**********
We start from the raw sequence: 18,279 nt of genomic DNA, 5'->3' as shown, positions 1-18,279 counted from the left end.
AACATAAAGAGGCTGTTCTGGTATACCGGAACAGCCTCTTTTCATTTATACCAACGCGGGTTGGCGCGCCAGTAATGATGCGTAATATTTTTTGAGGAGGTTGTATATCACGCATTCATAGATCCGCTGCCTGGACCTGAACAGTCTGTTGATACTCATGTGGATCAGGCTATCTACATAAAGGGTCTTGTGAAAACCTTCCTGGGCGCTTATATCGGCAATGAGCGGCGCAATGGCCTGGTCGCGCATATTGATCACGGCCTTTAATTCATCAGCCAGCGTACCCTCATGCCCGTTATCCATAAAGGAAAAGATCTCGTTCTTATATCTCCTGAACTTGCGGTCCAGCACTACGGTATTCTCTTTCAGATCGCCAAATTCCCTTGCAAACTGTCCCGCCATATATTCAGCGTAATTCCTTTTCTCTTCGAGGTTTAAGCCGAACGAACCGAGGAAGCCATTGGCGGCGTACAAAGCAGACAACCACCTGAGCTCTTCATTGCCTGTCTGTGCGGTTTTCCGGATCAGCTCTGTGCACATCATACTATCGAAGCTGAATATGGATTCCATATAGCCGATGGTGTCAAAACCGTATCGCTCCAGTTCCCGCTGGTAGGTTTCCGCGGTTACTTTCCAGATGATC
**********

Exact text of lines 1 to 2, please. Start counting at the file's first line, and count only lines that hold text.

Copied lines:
We start from the raw sequence: 18,279 nt of genomic DNA, 5'->3' as shown, positions 1-18,279 counted from the left end.
AACATAAAGAGGCTGTTCTGGTATACCGGAACAGCCTCTTTTCATTTATACCAACGCGGGTTGGCGCGCCAGTAATGATGCGTAATATTTTTTGAGGAGGTTGTATATCACGCATTCATAGATCCGCTGCCTGGACCTGAACAGTCTGTTGATACTCATGTGGATCAGGCTATCTACATAAAGGGTCTTGTGAAAACCTTCCTGGGCGCTTATATCGGCAATGAGCGGCGCAATGGCCTGGTCGCGCATATTGATCACGGCCTTTAATTCATCAGCCAGCGTACCCTCATGCCCGTTATCCATAAAGGAAAAGATCTCGTTCTTATATCTCCTGAACTTGCGGTCCAGCACTACGGTATTCTCTTTCAGATCGCCAAATTCCCTTGCAAACTGTCCCGCCATATATTCAGCGTAATTCCTTTTCTCTTCGAGGTTTAAGCCGAACGAACCGAGGAAGCCATTGGCGGCGTACAAAGCAGACAACCACCTGAGCTCTTCATTGCCTGTCTGTGCGGTTTTCCGGATCAGCTCTGTGCACATCATACTATCGAAGCTGAATATGGATTCCATATAGCCGATGGTGTCAAAACCGTATCGCTCCAGTTCCCGCTGGTAGGTTTCCGCGGTTACTTTCCAGATGATC